Two-thirds of women in football face discrimination, survey reveals

Shocking statistics reveal the extent of discrimination received by women in football

Elana Shapiro
30th October 2020
As a woman who has spent the last four years playing, refereeing and coaching football,  the results of Women in Football’s (WiF) latest survey, revealing that two thirds of women working in football have experienced gender discrimination, did not come as any big shock.

On any given weekend, women involved in football at any level, whether it be grassroots or the Premier League, will be facing abuse by people who are too ignorant or prejudiced to respect their place within the game. As well as abuse, their capabilities are often questioned because of their gender or they are doubted and mocked.

4,200 women who work in football were asked about their experiences in the survey which also tried to categorise the types of abuse, the most common category being labelled as an attempt at banter. Also no big surprise.

Ebru Köksal described the results as “heart-breaking and devastating” adding that, “in this day and age, it’s no longer acceptable, inherent sexism in the game has been continuing for decades”. Perhaps the most concerning finding of all was that only 12% of incidents were reported to a senior body.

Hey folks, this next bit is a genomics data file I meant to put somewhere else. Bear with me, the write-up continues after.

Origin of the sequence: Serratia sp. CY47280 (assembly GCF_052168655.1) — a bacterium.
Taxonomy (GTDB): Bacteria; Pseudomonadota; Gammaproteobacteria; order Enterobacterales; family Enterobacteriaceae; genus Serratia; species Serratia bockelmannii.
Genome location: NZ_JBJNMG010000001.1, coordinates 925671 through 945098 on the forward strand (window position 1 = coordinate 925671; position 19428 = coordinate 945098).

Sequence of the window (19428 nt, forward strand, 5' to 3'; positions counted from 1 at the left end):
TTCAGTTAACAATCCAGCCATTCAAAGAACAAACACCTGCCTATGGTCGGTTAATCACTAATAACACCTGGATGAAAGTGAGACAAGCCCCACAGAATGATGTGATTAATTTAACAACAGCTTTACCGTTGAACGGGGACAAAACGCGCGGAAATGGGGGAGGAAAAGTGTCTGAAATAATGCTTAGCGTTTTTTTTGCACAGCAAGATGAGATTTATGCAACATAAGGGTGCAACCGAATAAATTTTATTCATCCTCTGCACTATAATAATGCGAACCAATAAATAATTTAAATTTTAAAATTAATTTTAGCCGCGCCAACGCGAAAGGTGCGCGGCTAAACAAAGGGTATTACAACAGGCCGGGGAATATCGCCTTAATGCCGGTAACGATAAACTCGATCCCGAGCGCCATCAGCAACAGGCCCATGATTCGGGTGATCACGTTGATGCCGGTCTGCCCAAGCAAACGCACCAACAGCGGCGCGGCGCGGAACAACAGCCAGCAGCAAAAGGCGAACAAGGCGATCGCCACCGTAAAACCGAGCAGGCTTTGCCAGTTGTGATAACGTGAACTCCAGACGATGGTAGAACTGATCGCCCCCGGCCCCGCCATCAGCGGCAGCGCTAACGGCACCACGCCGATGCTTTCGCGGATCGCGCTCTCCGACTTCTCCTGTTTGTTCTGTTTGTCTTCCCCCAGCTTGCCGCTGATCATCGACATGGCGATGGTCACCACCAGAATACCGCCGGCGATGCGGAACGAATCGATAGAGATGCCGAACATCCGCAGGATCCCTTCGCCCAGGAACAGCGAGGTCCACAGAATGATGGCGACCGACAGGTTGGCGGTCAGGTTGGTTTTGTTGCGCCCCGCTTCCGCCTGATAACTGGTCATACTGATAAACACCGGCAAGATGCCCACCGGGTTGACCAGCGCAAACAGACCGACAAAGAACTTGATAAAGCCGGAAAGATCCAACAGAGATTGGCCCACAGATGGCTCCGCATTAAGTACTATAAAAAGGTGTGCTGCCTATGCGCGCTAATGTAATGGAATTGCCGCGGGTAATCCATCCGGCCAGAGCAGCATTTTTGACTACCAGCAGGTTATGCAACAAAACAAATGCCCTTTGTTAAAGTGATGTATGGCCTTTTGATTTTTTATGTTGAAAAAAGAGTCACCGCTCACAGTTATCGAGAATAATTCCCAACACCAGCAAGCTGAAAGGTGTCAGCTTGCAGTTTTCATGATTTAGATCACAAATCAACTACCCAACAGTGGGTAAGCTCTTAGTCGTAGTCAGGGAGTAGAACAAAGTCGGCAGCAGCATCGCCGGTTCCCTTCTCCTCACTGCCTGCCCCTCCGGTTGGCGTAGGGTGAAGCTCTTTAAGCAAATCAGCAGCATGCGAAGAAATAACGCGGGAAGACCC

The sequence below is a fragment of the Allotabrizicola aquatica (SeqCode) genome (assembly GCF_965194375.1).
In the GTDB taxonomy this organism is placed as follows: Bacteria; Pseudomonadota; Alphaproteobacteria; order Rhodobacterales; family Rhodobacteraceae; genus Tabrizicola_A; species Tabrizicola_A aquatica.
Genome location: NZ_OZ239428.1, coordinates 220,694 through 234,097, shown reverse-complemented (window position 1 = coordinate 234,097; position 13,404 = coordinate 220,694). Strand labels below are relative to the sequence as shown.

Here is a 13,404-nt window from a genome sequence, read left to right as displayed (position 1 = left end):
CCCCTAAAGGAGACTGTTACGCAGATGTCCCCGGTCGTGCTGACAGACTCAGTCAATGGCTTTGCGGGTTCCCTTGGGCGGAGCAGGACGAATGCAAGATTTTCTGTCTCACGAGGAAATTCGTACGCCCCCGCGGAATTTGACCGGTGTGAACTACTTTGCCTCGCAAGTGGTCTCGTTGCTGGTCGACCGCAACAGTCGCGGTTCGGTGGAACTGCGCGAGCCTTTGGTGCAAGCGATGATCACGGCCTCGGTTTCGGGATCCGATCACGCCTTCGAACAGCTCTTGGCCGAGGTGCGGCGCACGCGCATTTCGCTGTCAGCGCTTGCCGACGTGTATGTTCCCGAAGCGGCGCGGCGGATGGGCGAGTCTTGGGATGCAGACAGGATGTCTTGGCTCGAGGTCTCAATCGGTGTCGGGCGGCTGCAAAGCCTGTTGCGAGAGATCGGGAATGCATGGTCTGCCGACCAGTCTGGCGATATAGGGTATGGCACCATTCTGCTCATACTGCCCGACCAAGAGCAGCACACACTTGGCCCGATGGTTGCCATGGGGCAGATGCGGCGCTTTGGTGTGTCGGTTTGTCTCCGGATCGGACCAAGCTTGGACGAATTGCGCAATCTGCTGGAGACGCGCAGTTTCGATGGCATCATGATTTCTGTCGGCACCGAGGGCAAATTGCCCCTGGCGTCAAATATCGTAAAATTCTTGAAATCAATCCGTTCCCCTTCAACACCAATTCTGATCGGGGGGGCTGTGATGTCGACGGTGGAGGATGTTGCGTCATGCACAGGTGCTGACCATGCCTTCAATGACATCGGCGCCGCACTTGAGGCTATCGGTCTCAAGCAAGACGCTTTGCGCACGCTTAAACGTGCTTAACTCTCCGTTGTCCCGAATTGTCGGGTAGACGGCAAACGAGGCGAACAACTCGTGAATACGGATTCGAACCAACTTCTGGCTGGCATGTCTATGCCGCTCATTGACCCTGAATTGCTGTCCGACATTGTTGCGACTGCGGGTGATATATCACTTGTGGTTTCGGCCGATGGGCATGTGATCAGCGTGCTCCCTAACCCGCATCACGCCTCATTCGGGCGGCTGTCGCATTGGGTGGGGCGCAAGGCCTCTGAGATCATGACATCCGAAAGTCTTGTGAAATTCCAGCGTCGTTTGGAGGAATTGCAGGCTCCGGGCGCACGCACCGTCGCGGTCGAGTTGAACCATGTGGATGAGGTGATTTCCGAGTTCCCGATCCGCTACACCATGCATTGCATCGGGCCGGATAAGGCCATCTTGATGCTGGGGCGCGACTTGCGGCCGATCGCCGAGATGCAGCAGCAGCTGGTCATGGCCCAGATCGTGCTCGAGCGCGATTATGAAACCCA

Only 12% of incidents were reported to a senior body

This could suggest a fear of speaking out about gender discrimination which former referee, Janie Frampton, believes is the case. Based on her own experiences she claims that women may have too high a tolerance for the discrimination that they face because they are “trying to fit in”.

Whilst much is being done by the FA, sports companies and sports media  to promote women’s football and to tackle the discrimination that women in football face, gender discrimination is a problem that is still far too prevalent across all sports and more work still  needs to be done.

WiF are calling for male allies which they believe is a key component in their strategy to remove the barriers that women face. They have also created a youth council in order to harness their “different mind frame”, tackling the problem from the bottom up. Two excellent initiatives that can hopefully grow and be replicated wherever they are needed.

Alex Scott offers a well-known example of a woman facing abuse for being a woman, while working in a predominantly male and footballing setting. As a female pundit discussing Premier League games, she is relentlessly targeted online by sexist and racist trolls.

Her degree in journalism and media is disregarded as well as her 140 England caps, 6 league titles, Champions League and 7 FA Cups by those who claim she is there as she is a woman rather than being qualified for the position.

Nobody expects gender discrimination in football to go anywhere quickly, but this survey has made clear that perhaps we are not quite as progressive as we seem.

Featured Image: Twitter @AlexScott

However easy it may be to look away, or laugh uncomfortably, or to simply carry on scrolling, gender discrimination is still there, and we all have a responsibility to do more.

Featured Image: Twitter @AlexScott
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